This summer, Apple is expected to launch its next iPhone, and new reports describe it as a “completely redesigned handset” as well as a “total rethink from a design standpoint.”
I don’t mean to rain on the iPhone 5 party — I’m a geek, and I love new technology as much as the next guy — but I can’t help but feel something like, “Really? I feel like the iPhone 4 just came out.”
I love Apple and I want to keep loving Apple, but if once-every-two-years (and presumably even more frequently) is going to become the standard rate of upgrades, I don’t think I can afford it.
Right now, I use an iPhone 3G. It’s not ideal with iOS 4.2, but it’s still an amazing device that, given my use of it, can only marginally be described as a phone. I’d love to upgrade to the iPhone 4, but in order to do so, I’ll need a system that can run Apple’s latest desktop OS (I’m currently on a MiniMac that I got in 2006). The cheapest route to upgrade would be to renew my AT&T contract to get the iPhone 4 for about $220 and then buy a new MiniMac at $699.00.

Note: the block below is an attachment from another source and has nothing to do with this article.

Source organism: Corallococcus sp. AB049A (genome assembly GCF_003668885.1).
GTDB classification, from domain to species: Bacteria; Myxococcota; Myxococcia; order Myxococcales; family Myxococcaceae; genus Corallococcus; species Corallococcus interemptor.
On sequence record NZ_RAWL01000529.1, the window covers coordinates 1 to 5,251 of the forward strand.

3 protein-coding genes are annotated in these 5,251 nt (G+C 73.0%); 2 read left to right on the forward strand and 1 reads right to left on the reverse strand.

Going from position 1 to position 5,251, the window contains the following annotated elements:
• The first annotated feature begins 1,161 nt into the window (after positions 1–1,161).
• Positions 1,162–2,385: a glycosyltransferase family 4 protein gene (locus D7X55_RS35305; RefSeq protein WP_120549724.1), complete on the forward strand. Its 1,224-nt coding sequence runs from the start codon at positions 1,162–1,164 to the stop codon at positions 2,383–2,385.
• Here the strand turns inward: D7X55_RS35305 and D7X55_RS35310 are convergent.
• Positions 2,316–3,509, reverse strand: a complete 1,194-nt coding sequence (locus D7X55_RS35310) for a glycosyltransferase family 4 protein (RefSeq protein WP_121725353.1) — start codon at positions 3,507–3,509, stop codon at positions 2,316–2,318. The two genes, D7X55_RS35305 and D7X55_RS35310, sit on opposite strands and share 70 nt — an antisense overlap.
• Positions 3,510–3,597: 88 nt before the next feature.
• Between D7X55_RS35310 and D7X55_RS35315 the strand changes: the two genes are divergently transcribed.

Before even talking about tax, that’s pushing $1,000, which I don’t have lying around. If I could finagle a student discount, I could bring that number down to something closer to $800 (I think).
This isn’t me bitching about costs. Buying an Apple product is like buying a Mercedes; if you can afford it, that’s great, but it also costs a pretty penny to maintain over time.
What would be nice, however, is to make it easier for customers who are a generation or so behind to get the most out of their products. Like, say, allow me to roll back my iPhone 3G to iOS 3.something.